By Al Batt
When spring comes, can winter be far behind?
That’s a saying we have in Lower Minnesota.
I’d just finished telling myself that I was glad that I never talk to myself, when I heard myself mumble, “Spring has sprung, the grass is riz. I wonder where the birdies is? Some say the bird is on the wing. But that’s absurd. From what I’ve heard. The wing is on the bird.”
That catchy doggerel was written by that famous poet, Anonymous. He or she is the most prolific author of all time.
Winter likes to surprise. It has an off-putting scowl that is evidenced in blizzards. Spring doesn’t surprise. Spring doesn’t sneak up on us as National Ambush Day does. We hear, see and smell spring. It’s noisy, beautiful and odoriferous. We look for it. We keep an eye, ear and nose out. Even if we’re not conscious of it, we’re looking for signs of spring. We want to get out of winter. We notice things in the hopes of breaking winter’s lease.
I took a stroll looking for springtime signs. Juncos trilled and American tree sparrows sang in preparation of catching a flight out of here. A male cardinal sang his spring song. “What-cheer, cheer, cheer, birdy, birdy, birdy, birdy.” A black-capped chickadee whistled, “Spring’s here,” “Sweet-ie,” “Love you,” or “Fee-bee.” A white-breasted nuthatch celebrated the increasing day length by giving voice to “Wha-wha-wha.” Drumming woodpeckers provided a percussive accompaniment. Migrant robins joined robins that have spent the winter here. I watched a robin in the snow. The robin might not have been sure where it was, but it knew it had gotten here too soon. My mother maintained that a robin needed three snows on its tail before spring could truly begin. Grackles, killdeer and red-winged blackbirds suddenly appeared. The killdeer isn’t a bad harbinger of spring if you feel the need to have one. Insects became active. Chipmunks chipped as chipmunks are wont to do and the smell of skunk filled the air. Skunk is what spring smells like hereabouts.
Birds begin searching for affordable housing and soon the morning chorus of birds, the symphony of spring, will begin, but the first sign of spring could be more snow. Most years, spring interrupts winter before winter had finished its task. Winter wants to stay in the passing lane. Spring doesn’t get the memo. That’s when we get a hybrid of the two seasons. It’s something called sprinter. We get scattered flurries of both winter and spring. According to an analysis done by statistician Nate Silver, Rapid City, South Dakota, has the most unpredictable weather in the country. One day, while I basked in the variable weather of that fair city, a resident told me that if I didn’t like the weather there, I should wait five minutes and it would change. I waited 15 minutes. The weather hadn’t changed a bit.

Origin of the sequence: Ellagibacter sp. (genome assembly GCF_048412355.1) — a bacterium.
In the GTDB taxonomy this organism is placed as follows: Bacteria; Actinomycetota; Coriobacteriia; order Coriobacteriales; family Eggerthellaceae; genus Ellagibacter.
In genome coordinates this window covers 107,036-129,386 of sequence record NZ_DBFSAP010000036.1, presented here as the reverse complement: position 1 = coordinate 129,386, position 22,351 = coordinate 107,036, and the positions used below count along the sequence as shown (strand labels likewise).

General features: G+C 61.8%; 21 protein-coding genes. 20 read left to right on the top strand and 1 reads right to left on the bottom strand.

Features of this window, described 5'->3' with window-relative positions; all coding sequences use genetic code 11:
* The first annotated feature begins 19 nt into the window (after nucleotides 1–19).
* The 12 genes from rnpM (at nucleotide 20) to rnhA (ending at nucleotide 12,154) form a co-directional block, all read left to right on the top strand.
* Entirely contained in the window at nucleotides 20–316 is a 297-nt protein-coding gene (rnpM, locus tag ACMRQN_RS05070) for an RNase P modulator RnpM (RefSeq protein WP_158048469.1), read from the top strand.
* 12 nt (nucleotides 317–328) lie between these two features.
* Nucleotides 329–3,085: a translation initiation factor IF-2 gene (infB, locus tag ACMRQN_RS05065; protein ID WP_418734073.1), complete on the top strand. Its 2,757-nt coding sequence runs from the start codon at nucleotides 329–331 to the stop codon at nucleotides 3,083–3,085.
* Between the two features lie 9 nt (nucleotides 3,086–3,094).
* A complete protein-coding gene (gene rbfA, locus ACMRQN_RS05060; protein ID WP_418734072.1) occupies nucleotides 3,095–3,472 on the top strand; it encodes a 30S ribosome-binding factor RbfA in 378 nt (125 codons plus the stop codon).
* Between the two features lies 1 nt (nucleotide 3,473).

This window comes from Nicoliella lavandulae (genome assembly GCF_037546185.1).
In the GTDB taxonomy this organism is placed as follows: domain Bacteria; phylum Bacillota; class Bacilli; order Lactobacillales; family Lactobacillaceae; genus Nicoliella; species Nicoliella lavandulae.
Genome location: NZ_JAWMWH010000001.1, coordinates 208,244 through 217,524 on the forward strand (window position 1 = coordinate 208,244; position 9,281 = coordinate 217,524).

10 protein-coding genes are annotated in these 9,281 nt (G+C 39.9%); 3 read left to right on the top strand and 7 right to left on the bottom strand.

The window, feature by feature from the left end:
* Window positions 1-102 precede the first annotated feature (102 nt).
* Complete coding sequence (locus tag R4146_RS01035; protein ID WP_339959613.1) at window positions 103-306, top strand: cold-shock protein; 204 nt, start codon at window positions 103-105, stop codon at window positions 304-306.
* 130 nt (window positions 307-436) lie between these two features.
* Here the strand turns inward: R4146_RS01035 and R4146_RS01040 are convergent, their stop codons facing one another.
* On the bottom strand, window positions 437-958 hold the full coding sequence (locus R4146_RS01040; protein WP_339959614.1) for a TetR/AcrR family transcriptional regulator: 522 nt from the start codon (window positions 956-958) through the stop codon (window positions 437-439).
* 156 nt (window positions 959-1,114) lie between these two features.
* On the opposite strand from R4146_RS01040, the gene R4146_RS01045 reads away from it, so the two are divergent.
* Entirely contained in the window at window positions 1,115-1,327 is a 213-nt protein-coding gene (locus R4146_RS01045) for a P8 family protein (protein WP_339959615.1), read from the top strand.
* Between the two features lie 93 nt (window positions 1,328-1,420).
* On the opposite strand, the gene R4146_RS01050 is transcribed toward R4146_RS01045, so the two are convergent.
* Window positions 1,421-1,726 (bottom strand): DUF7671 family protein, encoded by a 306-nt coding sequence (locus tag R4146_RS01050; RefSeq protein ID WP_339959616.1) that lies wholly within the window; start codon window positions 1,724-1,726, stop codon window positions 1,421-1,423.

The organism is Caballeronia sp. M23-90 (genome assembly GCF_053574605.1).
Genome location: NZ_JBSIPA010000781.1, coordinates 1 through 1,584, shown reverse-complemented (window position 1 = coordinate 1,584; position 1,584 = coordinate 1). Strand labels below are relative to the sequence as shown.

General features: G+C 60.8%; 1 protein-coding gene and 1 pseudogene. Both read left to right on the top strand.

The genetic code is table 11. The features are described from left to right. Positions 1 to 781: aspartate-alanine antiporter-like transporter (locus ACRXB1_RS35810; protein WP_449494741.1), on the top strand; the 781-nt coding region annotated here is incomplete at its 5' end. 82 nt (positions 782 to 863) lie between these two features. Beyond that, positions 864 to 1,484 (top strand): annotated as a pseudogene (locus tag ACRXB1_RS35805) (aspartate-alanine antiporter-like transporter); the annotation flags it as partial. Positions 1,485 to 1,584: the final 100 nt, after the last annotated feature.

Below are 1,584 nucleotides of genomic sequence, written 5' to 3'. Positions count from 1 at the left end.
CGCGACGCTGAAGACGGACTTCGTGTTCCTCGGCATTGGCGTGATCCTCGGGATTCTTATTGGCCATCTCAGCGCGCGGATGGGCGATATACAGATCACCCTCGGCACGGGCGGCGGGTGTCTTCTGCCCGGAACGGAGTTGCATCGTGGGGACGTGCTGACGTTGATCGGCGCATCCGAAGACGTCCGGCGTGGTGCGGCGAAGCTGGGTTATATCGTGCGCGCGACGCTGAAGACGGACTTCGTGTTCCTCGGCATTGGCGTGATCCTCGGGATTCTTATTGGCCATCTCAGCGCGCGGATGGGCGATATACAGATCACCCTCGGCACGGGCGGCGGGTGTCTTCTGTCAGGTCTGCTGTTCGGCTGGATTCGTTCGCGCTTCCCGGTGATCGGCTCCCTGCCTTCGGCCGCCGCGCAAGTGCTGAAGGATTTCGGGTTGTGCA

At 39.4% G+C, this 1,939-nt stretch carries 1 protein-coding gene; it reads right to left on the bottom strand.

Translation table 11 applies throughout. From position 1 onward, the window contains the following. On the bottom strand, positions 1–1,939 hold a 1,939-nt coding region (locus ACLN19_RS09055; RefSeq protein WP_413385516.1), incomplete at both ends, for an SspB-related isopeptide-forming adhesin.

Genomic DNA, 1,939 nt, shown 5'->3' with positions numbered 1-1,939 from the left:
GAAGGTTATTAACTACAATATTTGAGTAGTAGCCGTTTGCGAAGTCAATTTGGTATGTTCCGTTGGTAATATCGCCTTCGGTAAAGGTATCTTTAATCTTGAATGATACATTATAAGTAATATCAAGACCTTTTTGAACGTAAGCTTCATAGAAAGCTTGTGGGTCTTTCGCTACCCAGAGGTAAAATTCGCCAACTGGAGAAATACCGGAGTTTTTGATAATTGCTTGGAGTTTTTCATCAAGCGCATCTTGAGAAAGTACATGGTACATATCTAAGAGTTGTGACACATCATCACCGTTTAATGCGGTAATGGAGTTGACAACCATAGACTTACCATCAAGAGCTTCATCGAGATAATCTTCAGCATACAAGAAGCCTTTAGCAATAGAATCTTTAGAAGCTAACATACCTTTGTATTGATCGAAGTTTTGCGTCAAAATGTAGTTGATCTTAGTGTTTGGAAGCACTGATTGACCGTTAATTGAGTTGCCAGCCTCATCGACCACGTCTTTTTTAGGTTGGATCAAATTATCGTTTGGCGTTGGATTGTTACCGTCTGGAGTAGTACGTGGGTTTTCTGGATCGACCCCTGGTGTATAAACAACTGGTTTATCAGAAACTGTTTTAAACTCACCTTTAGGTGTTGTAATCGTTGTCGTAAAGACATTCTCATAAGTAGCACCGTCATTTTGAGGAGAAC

Spring is a time to hang a new leaf on a tree. It’s when more people appreciate dandelions than any other time of the year. Snow melts and changes into potholes. The world turns an adolescent green. Spring is when a farmer beats a rain to town. Spring offers nearly every kind of weather. There is a lid for every pot. Mark Twain wrote, “In the spring I have counted 137 different kinds of weather inside of 4 and 20 hours.”
Marlon Brando’s character, Don Vito Corleone, said this in the movie, “The Godfather,” “I’m gonna make him an offer he can’t refuse.”
Spring makes us an offer we can confuse.
Spring is that time of year when snowbirds think of returning to the frozen country. These folks are brisk-averse when it comes to weather.
I fancy spring. It makes me happy. I can never get enough spring and fall.
Spring rides in like the cavalry after winter has beaten us down. We are in dire straits when our seasonal hero arrives. Even those curmudgeonly characters among us who don’t like change enjoy this change of seasons.
My Aunt Edith was a proud Iowan. Even proud Iowans die. She passed away at the age of 105 years, 8 months and 13 days. She lived that long without ever eating kale, but she still experienced many springs. I’m willing to bet the anticipation of spring was one of the things that kept her going.
Spring is a giant hand giving us a high-five of congratulations for taking everything winter had to offer and being able to welcome spring with a smile.